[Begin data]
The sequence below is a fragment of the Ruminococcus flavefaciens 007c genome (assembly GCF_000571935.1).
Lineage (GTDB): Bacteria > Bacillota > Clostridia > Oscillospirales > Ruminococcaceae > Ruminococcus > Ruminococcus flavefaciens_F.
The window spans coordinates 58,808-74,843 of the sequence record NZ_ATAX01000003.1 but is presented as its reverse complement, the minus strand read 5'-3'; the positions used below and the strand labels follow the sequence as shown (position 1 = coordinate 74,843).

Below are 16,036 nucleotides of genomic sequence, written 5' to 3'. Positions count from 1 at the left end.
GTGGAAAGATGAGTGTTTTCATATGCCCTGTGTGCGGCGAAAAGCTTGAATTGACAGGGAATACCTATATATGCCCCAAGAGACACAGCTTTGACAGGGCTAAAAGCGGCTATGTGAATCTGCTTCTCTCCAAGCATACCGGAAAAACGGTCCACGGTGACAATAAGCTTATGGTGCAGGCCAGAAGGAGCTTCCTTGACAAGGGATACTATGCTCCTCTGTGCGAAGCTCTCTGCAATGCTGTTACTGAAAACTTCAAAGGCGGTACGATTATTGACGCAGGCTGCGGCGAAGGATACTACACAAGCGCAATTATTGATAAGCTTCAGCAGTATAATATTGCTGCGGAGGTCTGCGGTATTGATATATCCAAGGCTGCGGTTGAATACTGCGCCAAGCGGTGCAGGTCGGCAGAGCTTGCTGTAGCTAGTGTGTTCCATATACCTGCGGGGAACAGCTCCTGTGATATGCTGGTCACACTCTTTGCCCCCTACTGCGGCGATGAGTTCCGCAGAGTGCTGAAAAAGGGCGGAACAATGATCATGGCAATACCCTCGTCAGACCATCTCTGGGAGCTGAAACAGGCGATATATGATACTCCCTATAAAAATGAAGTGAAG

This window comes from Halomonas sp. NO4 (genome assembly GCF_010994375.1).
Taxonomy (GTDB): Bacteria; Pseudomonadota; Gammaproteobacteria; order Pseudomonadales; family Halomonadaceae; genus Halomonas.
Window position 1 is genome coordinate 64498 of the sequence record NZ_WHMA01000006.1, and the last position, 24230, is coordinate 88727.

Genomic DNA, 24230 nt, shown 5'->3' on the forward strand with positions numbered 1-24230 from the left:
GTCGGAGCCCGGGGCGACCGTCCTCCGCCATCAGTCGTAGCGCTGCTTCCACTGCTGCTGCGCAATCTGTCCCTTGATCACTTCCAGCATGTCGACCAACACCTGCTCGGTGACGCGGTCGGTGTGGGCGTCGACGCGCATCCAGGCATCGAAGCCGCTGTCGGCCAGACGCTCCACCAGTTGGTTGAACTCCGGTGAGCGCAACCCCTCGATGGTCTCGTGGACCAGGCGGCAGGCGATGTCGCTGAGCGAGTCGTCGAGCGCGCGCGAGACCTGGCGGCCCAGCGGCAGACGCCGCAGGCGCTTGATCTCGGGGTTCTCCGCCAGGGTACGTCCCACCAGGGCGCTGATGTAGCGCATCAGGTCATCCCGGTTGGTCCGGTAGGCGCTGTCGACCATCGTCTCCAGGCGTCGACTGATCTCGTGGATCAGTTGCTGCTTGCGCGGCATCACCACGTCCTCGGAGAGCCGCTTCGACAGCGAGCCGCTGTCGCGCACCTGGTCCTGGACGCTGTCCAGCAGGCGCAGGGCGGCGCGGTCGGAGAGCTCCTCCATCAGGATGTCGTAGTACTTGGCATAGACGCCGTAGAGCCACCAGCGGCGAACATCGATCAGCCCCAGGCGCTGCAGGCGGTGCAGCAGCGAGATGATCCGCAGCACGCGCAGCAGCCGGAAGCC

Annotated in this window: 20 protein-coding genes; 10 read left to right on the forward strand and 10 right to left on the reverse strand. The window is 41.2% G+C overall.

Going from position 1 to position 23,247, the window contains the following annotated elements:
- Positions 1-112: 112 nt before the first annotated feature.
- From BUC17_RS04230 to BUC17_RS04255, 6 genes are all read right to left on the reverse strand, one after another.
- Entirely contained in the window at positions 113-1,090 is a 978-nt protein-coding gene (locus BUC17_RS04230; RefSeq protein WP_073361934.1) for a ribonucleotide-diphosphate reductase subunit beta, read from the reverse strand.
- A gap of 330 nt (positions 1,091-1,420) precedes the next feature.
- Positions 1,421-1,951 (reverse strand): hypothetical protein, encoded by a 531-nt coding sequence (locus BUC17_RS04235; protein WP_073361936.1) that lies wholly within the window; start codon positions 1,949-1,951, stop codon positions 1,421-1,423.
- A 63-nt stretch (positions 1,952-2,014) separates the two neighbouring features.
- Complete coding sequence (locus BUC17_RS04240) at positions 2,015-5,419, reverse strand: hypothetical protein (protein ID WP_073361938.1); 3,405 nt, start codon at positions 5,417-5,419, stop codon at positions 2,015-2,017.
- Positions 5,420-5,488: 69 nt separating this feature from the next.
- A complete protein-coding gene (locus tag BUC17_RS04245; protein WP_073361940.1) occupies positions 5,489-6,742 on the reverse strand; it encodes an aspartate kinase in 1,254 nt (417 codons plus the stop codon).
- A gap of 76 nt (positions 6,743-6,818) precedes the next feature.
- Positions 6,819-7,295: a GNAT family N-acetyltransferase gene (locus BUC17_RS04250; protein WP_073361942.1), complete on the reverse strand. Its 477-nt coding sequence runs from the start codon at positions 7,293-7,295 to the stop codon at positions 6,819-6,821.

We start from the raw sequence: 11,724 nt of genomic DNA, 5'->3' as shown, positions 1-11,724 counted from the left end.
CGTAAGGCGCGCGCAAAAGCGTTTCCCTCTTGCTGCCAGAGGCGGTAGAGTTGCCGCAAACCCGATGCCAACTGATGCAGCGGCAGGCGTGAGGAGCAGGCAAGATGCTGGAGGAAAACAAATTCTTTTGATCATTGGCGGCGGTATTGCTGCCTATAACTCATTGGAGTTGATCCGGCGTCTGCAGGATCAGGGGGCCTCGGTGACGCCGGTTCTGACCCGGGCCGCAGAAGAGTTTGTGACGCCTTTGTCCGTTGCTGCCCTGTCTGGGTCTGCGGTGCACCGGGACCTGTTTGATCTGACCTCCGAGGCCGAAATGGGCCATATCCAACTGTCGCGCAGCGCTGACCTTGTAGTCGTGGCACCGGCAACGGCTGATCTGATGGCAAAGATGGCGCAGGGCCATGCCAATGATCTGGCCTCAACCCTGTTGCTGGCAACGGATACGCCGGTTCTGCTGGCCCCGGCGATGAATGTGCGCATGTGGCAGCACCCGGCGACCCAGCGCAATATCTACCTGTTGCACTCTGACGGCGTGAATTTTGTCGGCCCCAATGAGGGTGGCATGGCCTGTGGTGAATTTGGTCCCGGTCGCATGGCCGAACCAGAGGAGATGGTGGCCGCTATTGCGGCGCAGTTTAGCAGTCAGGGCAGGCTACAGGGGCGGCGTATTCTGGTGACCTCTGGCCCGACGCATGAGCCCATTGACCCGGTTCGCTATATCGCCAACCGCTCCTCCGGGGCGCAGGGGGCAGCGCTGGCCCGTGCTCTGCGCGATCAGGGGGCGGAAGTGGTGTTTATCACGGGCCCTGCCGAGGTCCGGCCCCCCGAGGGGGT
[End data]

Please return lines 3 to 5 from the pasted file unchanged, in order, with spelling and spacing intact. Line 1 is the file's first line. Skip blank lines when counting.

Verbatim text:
The window spans coordinates 58,808-74,843 of the sequence record NZ_ATAX01000003.1 but is presented as its reverse complement, the minus strand read 5'-3'; the positions used below and the strand labels follow the sequence as shown (position 1 = coordinate 74,843).

Below are 16,036 nucleotides of genomic sequence, written 5' to 3'. Positions count from 1 at the left end.
GTGGAAAGATGAGTGTTTTCATATGCCCTGTGTGCGGCGAAAAGCTTGAATTGACAGGGAATACCTATATATGCCCCAAGAGACACAGCTTTGACAGGGCTAAAAGCGGCTATGTGAATCTGCTTCTCTCCAAGCATACCGGAAAAACGGTCCACGGTGACAATAAGCTTATGGTGCAGGCCAGAAGGAGCTTCCTTGACAAGGGATACTATGCTCCTCTGTGCGAAGCTCTCTGCAATGCTGTTACTGAAAACTTCAAAGGCGGTACGATTATTGACGCAGGCTGCGGCGAAGGATACTACACAAGCGCAATTATTGATAAGCTTCAGCAGTATAATATTGCTGCGGAGGTCTGCGGTATTGATATATCCAAGGCTGCGGTTGAATACTGCGCCAAGCGGTGCAGGTCGGCAGAGCTTGCTGTAGCTAGTGTGTTCCATATACCTGCGGGGAACAGCTCCTGTGATATGCTGGTCACACTCTTTGCCCCCTACTGCGGCGATGAGTTCCGCAGAGTGCTGAAAAAGGGCGGAACAATGATCATGGCAATACCCTCGTCAGACCATCTCTGGGAGCTGAAACAGGCGATATATGATACTCCCTATAAAAATGAAGTGAAG